| Cult of Mac

3 reasons Apple definitely shouldn’t buy a movie studio


Some analysts think Apple should snap up a movie studio. Bad idea!
Analysts want Apple to snap up a movie studio. We disagree.
Photo: Naoya Fujii/Flickr CC

How can Apple’s streaming video service battle established competitors like Netflix? Simple: Buy a movie studio.

That’s the battle cry from certain Wall Street analysts, who suggest that Apple use its Scrooge McDuck-style cash pile to buy everything from Sony Pictures to Disney.

As sexy as that idea might sound on paper, however, in reality it would be a terrible idea. Here are three reasons why.

Why Apple should buy a major movie studio


A reboot of Amazong Stories is one of the many shows coming to the Apple TV service.
A reboot of Amazing Stories is coming to Apple’s TV service, but one analyst says it needs much, much more content.
Photo: Cult of Mac

The best way for Apple’s upcoming streaming video service to compete against already established competitors like Netflix is to buy a movie studio, according to an industry analyst.

Apple is reportedly going to introduce its video service in the first half of this year, and the analyst recommends buying Sony Pictures, Lionsgate or another studio to increase its offerings.

Neill Blomkamp’s Chappie features Sharlto Copley as a robot orphan


Expect more realism and grit from this robot flick. Photo: Sony Pictures
Expect more realism and grit from this robot flick. Photo: Sony Pictures

The thing about robots in science fiction, especially recently, is that they’re often portrayed as living in a clean, distant future.

The brilliance of Neill Blomkamp is his gritty, dirty, realistic portrayal of the future, and he’s bringing us a new robot to live there, named Chappie.

Chappie, motion captured by Blomkamp favorite Sharlto Copley, is a gifted young robot, an artistic and emotional prodigy. In the trailer below, you can see how much of the real world Blomkamp sets around Chappie: He-Man on the television, a wristwatch on the main propellerhead kid that befriends the robot, and a variety of militaristic types trying to blow up the special kid.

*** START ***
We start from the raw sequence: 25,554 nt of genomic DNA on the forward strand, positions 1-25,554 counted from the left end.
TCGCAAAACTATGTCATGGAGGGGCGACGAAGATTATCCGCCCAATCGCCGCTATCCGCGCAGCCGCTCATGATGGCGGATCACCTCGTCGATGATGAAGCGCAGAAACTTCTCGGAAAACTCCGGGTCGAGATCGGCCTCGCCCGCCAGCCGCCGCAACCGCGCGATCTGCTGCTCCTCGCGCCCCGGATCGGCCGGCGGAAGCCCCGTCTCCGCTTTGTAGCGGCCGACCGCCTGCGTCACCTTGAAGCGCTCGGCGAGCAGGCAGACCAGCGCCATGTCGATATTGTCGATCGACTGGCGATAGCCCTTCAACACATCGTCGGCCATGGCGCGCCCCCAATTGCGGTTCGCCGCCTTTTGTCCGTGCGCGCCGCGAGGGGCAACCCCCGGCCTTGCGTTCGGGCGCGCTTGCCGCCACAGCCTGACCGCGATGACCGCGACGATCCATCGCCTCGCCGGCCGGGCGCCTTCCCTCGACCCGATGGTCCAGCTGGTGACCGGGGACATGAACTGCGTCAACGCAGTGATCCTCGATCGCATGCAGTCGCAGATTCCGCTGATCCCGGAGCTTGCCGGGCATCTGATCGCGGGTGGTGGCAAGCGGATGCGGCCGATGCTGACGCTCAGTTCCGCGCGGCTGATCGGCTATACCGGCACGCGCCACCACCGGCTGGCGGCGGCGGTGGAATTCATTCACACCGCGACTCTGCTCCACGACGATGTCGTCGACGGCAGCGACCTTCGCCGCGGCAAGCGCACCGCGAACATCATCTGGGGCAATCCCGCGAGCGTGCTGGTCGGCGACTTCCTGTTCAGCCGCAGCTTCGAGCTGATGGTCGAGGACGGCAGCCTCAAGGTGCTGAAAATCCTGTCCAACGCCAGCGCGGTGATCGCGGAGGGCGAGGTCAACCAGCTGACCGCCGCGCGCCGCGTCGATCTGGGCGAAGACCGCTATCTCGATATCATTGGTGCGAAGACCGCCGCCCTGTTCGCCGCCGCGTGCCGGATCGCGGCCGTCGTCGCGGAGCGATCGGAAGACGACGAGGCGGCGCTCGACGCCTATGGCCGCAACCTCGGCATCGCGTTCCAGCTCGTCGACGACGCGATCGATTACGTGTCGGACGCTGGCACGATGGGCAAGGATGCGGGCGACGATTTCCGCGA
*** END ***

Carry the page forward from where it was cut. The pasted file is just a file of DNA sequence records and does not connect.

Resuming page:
Check it out.

Ashton Kutcher’s ‘jOBS’ Biopic Is Coming To Theaters On April 19


Ashton Kutcher played Steve Jobs in 2013 biopic.
Ashton Kutcher played Steve Jobs in 2013 biopic.
Photo: Jobs movie

jOBS, the biopic starring Ashton Kutcher and Josh Gad, is scheduled to hit theaters nationwide on April 19, just days after Apple celebrates its 37th anniversary. Kutcher will portray the Apple co-founder’s life between 1971 and 2000, covering his founding of the company in 1976, his ousting from it in 1985, and his return in 1996.

Ashton Kutcher Cancels All Other Projects To Play Steve Jobs Role That Was ‘Meant For Him’


Kutcher is a dead ringer for Jobs in his early days.
Kutcher is a dead ringer for Jobs in his early days.

It seems Ashton Kutcher is delighted to be playing Steve Jobs in Mark Hulme’s upcoming movie, so much so that he has canceled all of his other projects and has already begun meeting with Steve’s friends to “get inside the voice.” Hulme reports that Kutcher has “poured himself” into the role that was “meant for him.”

New iTunes Movie Features Let You Search Film Scripts, Share Scenes With Friends



New features have quietly been introduced to iTunes movies that allow users to search for specific words within a film’s script, and select their favorite clips to share with their friends through social networking sites. The features are being “quietly tested” in recent movies released by Sony Entertainment Pictures, as noted by PaidContent.org.

The movies that are known to include the new features at present are “The Other Guys,” which provides users with a search button enabling them to enter words to be found within the film’s script; and both “Salt” and “Resident Evil: Afterlife,” which include the “clip & share” function that allows users to select their favorite scenes and then share them with their friends through social networking sites. Users also have access to a playlist of songs from the movie and an opportunity to purchase them from iTunes.

The introduction of these new, iTunes-only features gives movie fans an incentive to purchase the latest films through Apple’s iTunes Store, rather than on DVD or Blu-ray. According to PaidContent.org, the capabilities found in the latest Sony movies are unique to iTunes, and not just a repackaging of additional content available on the Blu-ray or DVD counterparts:

“Mind-blowing add-ons? No, but they do represent the intent of studios like Sony, which declined comment, to offer differentiating value on digital platforms from that on DVD, where extras are often nothing more than a collection of additional short videos.”

These new features are only accessible to users who choose to purchase movies from iTunes, rather than rent them.